Mark Avery , Chris Packham and Ruth Tingay (Wild Justice) want the opening of the Woodcock shooting season to be pushed back to 1 December. 160,000 Woodcock are shot for fun across the UK whilst their population is declining. The Defra Secretary of State has powers to vary the shooting season.

The Government should not reduce the existing adult-child childcare ratios as has been suggested. There are surely better ways to reduce the cost of living – potentially endangering children in trusted care is not how it should be done.

Chris Packham, Ruth Tingay and Mark Avery (Wild Justice) believe that intensive grouse shooting is bad for people, the environment and wildlife. People; grouse shooting is economically insignificant when contrasted with other real and potential uses of the UK’s uplands.

Government should support vulnerable children & #endchildfoodpoverty by implementing 3 recommendations from the National Food Strategy to expand access to Free School Meals, provide meals & activities during holidays to stop holiday hunger & increase the value of and expand the Healthy Start scheme

The Government's manifesto stated “we will make intentional trespass a criminal offence”: an extreme, illiberal & unnecessary attack on ancient freedoms that would threaten walkers, campers, and the wider public. It would further tilt the law in favour of the landowning 1% who own half the country.

To not decide to scrap free travel for those who are under 18. As a teenager who has relied so much on free travel, it has allowed for me to go to school without the worry of an extra expense and explore around the beautiful city of London also. Destroying free travel would hurt so many of us.

After 9 months of maternity leave, most working mums do not receive any maternity pay and need to go back to work. I think all working parents should be entitled to 15 hours free childcare from the time a child is 9 months. It makes more sense to provide this funding from 9 months instead of 2 years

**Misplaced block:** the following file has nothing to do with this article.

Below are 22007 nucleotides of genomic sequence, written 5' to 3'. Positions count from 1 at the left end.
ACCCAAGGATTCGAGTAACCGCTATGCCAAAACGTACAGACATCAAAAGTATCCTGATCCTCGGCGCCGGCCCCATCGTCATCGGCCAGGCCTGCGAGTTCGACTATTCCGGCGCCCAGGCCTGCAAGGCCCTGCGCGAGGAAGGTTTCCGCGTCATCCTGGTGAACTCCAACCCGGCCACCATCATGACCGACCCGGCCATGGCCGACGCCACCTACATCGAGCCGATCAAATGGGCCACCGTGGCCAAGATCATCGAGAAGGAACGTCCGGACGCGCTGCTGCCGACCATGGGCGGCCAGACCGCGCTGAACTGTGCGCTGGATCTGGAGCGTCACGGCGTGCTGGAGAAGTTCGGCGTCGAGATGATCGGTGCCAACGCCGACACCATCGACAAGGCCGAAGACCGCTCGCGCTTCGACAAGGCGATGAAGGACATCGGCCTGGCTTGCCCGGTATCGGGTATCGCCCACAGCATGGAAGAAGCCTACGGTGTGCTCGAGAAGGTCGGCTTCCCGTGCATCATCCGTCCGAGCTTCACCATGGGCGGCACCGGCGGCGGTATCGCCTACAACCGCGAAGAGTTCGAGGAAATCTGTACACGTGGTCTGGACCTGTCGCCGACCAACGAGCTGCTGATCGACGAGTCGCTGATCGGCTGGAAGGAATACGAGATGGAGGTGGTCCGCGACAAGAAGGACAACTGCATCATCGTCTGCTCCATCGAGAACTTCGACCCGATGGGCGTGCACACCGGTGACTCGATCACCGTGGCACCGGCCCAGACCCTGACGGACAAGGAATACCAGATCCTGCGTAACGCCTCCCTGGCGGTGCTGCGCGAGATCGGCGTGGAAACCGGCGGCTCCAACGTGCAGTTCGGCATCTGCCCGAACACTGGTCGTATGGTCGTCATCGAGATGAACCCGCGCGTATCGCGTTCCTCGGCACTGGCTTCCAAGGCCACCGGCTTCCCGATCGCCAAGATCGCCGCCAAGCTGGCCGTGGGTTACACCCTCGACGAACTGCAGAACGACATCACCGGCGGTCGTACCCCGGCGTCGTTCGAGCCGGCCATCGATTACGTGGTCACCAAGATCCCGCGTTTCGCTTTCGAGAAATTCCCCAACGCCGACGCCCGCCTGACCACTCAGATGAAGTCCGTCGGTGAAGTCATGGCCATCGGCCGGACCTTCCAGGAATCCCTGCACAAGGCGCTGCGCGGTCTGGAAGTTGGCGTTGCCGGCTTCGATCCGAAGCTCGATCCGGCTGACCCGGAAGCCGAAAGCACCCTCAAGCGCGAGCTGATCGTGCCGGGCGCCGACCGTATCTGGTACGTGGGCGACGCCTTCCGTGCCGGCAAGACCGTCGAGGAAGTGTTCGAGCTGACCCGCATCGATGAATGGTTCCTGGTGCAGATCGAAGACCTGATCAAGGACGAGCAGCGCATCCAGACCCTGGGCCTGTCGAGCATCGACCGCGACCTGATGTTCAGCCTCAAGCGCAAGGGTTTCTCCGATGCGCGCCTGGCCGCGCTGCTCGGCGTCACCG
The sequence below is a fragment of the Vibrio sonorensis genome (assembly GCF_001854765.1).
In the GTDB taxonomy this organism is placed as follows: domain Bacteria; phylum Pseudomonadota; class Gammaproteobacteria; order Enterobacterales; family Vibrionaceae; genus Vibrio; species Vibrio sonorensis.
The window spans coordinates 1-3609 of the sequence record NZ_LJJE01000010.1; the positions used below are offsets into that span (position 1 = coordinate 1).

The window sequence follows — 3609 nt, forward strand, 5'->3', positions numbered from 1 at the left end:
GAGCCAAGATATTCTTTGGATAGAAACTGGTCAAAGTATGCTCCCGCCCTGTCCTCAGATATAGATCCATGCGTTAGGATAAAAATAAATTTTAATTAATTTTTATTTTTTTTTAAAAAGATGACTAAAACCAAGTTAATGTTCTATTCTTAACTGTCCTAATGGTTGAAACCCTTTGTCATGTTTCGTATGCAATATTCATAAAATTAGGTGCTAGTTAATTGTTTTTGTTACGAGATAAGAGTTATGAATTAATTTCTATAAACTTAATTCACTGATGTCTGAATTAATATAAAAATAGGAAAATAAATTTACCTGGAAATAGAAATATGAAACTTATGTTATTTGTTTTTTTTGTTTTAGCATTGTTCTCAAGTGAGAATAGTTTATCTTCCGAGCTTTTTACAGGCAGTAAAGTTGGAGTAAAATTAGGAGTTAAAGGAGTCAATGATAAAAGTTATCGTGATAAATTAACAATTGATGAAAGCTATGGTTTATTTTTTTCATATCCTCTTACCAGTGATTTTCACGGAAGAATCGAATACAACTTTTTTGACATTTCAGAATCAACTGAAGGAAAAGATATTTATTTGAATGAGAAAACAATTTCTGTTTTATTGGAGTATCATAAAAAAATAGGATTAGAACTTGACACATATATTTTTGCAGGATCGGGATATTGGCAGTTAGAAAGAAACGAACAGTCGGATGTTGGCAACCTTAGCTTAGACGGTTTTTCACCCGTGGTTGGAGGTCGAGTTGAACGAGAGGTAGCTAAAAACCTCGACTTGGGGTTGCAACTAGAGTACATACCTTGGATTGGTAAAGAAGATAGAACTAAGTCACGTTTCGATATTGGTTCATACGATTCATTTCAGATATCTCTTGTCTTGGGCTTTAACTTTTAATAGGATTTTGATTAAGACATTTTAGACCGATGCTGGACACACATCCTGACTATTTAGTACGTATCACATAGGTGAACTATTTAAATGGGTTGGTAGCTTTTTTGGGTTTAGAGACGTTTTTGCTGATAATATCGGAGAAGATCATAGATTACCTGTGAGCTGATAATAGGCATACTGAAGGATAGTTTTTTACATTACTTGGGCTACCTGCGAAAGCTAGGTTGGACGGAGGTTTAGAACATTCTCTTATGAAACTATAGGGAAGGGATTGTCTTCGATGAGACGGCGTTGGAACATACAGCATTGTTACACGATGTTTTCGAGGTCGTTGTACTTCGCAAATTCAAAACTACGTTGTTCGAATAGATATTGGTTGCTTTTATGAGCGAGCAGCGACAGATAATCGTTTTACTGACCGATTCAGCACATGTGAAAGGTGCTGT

Latest EDMs signed by David Simmonds

David Simmonds has not signed any Early Day Motions

Commons initiatives

These initiatives were driven by David Simmonds, and are more likely to reflect personal policy preferences.

MPs who are act as Ministers or Shadow Ministers are generally restricted from performing Commons initiatives other than Urgent Questions.


David Simmonds has not been granted any Urgent Questions

1 Adjournment Debate led by David Simmonds

Wednesday 9th December 2020

David Simmonds has not introduced any legislation before Parliament


Latest 50 Written Questions

(View all written questions)
Written Questions can be tabled by MPs and Lords to request specific information information on the work, policy and activities of a Government Department
26th Mar 2024
What progress she has made on reaching the UK’s 2050 net zero target.

Britain is the first major economy to halve emissions, whilst growing the economy by 80%. We have more ambitious targets for 2030 than the EU, with the UK aiming for a 68% reduction in emissions to their 55%. We have over-achieved on all carbon budgets to date, and remain on track for the next.

Claire Coutinho
Secretary of State for Energy Security and Net Zero
28th Feb 2023
To ask the Secretary of State for Energy Security and Net Zero, what discussions he has had with Cabinet colleagues on the potential merits of encouraging the use of electric vehicles.

I have been working closely with Cabinet colleagues to accelerate the transition to zero emission vehicles, which will help us meet our climate change obligations alongside improving air quality and supporting economic growth.

Andrew Bowie
Parliamentary Under Secretary of State (Department for Energy Security and Net Zero)
27th Oct 2021
To ask the Secretary of State for Business, Energy and Industrial Strategy, how many and what proportion of applications received for endorsement letters under the HGV fuel tanker driver concession have been issued with endorsement letters.